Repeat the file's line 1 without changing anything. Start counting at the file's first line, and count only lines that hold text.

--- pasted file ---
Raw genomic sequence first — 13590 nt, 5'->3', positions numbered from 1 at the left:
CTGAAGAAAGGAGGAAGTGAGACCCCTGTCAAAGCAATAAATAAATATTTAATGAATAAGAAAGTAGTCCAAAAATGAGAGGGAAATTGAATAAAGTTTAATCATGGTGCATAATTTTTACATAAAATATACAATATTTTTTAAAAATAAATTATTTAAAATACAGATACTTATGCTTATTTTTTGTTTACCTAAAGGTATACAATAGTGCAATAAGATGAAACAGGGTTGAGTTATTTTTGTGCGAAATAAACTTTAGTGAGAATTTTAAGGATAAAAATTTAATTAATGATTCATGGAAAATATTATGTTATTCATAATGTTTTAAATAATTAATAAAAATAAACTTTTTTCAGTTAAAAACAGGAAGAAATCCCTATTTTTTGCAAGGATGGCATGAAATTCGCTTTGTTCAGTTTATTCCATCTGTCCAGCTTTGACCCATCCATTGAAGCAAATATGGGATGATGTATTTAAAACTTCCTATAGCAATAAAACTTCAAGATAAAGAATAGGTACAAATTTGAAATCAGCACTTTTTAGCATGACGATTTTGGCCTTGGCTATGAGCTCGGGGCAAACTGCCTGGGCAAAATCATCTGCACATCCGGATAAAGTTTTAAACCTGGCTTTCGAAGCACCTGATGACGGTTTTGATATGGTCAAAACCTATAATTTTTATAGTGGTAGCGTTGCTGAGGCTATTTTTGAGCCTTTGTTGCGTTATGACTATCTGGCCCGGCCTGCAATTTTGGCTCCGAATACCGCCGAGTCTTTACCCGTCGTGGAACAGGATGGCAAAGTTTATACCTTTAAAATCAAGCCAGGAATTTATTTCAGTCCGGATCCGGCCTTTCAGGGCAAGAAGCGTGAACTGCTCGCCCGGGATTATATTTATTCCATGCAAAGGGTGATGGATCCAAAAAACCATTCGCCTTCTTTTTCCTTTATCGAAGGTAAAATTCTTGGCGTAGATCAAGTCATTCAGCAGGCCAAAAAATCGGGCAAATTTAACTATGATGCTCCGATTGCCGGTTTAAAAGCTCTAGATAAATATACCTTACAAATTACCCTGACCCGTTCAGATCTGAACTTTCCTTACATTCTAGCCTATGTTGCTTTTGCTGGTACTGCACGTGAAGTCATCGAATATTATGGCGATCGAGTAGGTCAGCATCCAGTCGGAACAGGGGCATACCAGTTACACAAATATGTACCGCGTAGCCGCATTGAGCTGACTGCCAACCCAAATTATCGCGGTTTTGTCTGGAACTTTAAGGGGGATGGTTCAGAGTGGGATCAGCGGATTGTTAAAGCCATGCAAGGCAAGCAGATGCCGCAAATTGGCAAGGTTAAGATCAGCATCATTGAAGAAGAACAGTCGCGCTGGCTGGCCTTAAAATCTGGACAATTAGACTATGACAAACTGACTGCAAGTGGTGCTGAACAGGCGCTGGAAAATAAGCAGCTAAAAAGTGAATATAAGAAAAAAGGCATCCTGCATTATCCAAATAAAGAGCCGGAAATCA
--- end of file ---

Raw genomic sequence first — 13590 nt, 5'->3', positions numbered from 1 at the left: